Laptops designed for gamers can run upwards of £3000, but most people don’t want to remortgage their house to be able to play games on the move. Desktop PCs will always be best for gaming, but when you need to go on the road there’s nothing quite a sweet as having a powerful machine to hand. Before getting your chequebook out you should bear in mind that a dedicated gaming laptop is a different beast compared to a general purpose multimedia laptop - regardless what the bloke at PC World or Currys tells you! There is no way that these types of machines can come close to competing with high-end models offered by the likes of Alienware, ASUS or Dell.
Alienware knows gaming hardware better than most. Now officially Dell’s premier high-performance PC gaming brand, Alienware’s all-new M17 (45x397x299mm, 5kg) laptop continues the company’s strong tradition of pushing gaming performance limits through state of the art technology but without busting the bank. We’d never thought we would have seen the day, but the M17 can be had from as ‘little’ as £1199 - and that’s including a 2.26GHz Intel Core 2 Duo processor (upgradable to Quad Core 2 Extreme), dual ATI Mobility Radeon HD 3870s, 3GB of DDR3 memory (upgradable to 4GB), 160GB storage (supports up to 1TB using two 500GB 7200rpm drives) and a 1920x1200 high-definition LCD (1440x900 screen is also available for £200 less). An 8x dual-layer burner (DVD±RW, CD-RW) comes as standard, but if you’re feeling flush you can get a dual-layer Blu-ray Disc Reader (BD-ROM, DVD±RW, CD-RW) for £169. Sweet!
Available in the U.S. and Europe, Alienware’s Vista-powered M17 is powered by the world’s first mobile quad-core processor, Intel’s Core 2 Extreme QX9300, and is Alienware’s first laptop with ATI’s CrossFireX multi-GPU technology, thanks to the inclusion of dual Mobility Radeon HD 3870 cards. Using ATI graphics cards compared to ludicrously expensive nVidia parts is the main reason the M17 is so affordable, yet they still have full DirectX 10.1 support for the latest next-generation games and produce frame rates up to 80% higher than single GPU solutions.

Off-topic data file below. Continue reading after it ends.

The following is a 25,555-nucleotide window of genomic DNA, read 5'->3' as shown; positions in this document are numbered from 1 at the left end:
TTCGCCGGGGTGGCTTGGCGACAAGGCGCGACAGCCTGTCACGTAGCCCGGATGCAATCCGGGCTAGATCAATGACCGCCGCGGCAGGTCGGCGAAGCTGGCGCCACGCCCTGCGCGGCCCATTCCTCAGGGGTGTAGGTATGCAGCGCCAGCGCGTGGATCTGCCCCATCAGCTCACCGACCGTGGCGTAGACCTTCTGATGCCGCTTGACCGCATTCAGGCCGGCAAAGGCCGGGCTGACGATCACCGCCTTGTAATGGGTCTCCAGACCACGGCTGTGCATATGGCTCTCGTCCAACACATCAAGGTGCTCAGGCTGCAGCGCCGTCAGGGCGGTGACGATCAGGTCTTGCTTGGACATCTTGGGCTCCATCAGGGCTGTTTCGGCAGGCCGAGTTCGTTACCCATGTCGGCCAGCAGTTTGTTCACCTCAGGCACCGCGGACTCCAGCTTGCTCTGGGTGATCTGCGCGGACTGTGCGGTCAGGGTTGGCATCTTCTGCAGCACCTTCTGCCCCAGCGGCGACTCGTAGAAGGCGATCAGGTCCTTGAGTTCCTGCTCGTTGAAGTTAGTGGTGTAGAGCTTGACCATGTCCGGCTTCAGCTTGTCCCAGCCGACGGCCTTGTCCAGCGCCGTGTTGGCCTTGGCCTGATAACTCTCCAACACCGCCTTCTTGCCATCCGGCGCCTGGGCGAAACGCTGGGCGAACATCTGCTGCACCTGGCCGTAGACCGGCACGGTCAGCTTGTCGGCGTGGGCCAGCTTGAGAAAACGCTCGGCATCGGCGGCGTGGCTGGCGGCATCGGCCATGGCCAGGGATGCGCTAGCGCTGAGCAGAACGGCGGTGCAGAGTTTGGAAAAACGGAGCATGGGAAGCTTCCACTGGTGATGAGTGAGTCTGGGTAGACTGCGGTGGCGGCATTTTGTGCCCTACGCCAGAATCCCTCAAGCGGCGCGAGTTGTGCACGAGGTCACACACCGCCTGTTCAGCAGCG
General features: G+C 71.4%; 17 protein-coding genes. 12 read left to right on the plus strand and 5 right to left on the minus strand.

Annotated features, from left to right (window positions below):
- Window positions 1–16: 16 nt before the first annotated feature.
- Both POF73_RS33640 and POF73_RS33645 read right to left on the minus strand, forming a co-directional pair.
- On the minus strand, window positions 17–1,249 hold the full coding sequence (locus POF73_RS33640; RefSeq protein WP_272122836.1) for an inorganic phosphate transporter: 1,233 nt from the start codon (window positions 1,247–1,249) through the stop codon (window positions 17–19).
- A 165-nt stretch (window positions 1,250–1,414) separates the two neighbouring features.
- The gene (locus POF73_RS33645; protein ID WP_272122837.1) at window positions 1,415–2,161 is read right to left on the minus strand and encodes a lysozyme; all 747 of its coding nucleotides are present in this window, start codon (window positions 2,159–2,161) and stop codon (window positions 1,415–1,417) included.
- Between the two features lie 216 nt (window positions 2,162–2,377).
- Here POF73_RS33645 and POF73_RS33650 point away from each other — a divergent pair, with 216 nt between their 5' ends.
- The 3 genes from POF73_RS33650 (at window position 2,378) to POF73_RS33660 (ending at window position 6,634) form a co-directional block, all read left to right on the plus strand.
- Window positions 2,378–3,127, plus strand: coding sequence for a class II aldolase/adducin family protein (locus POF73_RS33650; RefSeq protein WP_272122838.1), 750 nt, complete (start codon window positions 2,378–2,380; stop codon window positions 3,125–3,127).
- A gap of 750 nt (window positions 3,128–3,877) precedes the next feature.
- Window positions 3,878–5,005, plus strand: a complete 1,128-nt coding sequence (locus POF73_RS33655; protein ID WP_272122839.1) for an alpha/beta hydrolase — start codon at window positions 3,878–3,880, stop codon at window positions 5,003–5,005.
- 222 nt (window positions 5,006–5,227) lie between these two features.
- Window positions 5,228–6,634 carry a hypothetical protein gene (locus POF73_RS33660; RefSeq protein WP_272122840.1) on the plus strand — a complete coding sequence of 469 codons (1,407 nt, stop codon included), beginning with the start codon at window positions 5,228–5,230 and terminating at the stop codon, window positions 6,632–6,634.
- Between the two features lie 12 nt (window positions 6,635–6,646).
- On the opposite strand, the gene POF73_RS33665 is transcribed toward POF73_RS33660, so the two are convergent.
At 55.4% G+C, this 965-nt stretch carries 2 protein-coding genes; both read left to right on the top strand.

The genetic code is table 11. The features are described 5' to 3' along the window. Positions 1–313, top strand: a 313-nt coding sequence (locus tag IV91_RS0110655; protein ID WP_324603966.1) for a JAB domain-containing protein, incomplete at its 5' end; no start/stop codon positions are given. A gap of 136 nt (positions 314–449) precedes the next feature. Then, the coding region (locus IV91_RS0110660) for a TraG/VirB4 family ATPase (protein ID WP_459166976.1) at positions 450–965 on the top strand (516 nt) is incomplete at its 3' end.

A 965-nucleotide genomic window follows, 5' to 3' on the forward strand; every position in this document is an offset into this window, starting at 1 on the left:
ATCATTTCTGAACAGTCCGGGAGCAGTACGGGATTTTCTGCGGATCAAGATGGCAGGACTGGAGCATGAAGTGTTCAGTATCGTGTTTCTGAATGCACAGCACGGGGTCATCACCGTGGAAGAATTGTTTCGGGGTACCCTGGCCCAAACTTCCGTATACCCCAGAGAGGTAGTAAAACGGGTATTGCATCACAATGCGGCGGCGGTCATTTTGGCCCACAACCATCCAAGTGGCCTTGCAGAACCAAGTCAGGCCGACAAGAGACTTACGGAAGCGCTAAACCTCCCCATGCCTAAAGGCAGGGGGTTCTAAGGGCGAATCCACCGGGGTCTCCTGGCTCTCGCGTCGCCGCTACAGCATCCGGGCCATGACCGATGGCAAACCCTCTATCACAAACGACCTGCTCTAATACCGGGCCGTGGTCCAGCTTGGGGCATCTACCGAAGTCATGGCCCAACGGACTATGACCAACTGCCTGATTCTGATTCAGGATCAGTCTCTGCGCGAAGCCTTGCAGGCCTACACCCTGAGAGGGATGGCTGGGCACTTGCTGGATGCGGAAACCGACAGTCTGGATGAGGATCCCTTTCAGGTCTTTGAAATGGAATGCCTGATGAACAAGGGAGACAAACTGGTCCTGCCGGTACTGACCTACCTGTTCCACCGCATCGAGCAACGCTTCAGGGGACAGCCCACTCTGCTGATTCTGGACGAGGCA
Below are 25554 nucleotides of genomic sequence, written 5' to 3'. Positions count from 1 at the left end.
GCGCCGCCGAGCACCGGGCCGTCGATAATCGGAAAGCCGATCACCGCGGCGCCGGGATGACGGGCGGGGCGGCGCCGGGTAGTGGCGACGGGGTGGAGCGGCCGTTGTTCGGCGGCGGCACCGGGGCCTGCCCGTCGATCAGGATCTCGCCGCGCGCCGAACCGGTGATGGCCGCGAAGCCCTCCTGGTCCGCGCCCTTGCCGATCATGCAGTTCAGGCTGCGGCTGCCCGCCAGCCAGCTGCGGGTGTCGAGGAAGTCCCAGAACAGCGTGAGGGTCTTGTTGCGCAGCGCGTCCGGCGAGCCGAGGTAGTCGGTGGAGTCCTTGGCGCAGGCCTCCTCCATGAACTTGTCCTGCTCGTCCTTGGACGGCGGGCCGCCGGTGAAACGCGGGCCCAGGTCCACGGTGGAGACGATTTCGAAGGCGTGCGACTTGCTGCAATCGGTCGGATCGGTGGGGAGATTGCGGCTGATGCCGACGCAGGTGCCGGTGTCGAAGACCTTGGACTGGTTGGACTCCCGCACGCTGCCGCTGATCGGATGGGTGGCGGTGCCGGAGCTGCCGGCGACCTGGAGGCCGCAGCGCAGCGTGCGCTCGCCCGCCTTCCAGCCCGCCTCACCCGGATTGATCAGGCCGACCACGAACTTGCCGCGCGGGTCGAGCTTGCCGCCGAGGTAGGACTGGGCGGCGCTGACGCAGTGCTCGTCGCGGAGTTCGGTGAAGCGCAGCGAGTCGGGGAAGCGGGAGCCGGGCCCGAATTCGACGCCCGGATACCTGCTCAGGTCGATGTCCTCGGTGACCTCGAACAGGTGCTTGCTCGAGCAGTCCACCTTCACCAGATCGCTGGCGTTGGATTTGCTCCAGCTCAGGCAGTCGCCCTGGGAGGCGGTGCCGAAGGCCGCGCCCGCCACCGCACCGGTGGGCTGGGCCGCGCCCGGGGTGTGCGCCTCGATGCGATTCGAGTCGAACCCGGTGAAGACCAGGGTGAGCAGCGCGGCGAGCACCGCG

The M17 has got its specifications sorted, but it’s the machine’s finishing touches that help raise it above the others. For starters, you can configure your M17 with either Alienware’s Skullcap or Ripley case designs. The otherworldly gills of the Skullcap design are synonymous with the aggressive, boundary-pushing Alienware attitude, while the sleek Ripley design reveals the evolution of Alienware architecture with a more subtle, sophisticated profile. The matte black, soft-touch Stealth Black finish of the M17 also has you covered when admirers come in for a closer look. Not only is Stealth Black all but impervious to fingerprints, it also resists most minor scratches, helping to keep the laptop as clean as they day you unboxed it.
The fun doesn’t stop there. The M17’s 2.0-Megapixel Web camera lets you record relatively high-quality video and audio for just about anything from video blog posts to video messages, and with the camera’s vertical tilt you can get the right angle without having to adjust the machine’s lid. The dual digital microphone array picks up good quality audio, and AlienSense facial recognition software captures unique biometric data to confirm your identity and log you in quickly and securely. At time of purchase you can opt for a choice between exclusive Alienware illuminated and non-illuminated keyboards, as well as customise the touchpad’s sensitivity with the bundled AlienTouch software. Virtual Scrolling enables vertical and horizontal scrolling with just a brush of your finger. Private files can be keep private with the enhanced biometric security of a built-in fingerprint reader, and Instant Access Media Buttons let you launch an Internet browser, e-mail application, Windows Media Player and Power DVD instantly.
Connectivity is no problem either. The M17 has three Hi-speed USB 2.0 ports, one eSATA/USB 2.0 Combo (2-in-1 port), ExpressCard Slot, IEEE 1394a (4-pin) port, Gigabit Ethernet, 7-in-1 media card reader (SD/MS/MSPRO/RS-MMC/MMC), auto-sensing headphone jack, auto-sensing microphone jack, and TOSlink digital audio out. There’s also a HDMI 1.3b connector and analogue VGA connector, but sadly there is no DVI port. Bluetooth 2.1 is integrated as standard, and there’s also 802.11a/b/g/n. We love the old-time analogue dial for cranking the audio.
By incorporating the all-out performance of CrossFireX graphics and quad-core processing, the M17 delivers an impressive feature set at an aggressive price point. Gaming is where the M17 shines, and it makes an able job of it with two Mobility Radeon HD 3870 GPUs. As a result, this monstrous desktop replacement runs modern games at respectable frame rates. Predictably, it goes without saying that M17’s battery lasts for around 90 minutes, so it’ll spend most of its life tethered to a wall. The M17 is definitely worth considering if you’re a gamer on a budget, but get carried away with the aspirational options and you’ll easily walk away with a bill for £3450. 
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This entry was posted on Jan 29, 09 and is filed under PC Systems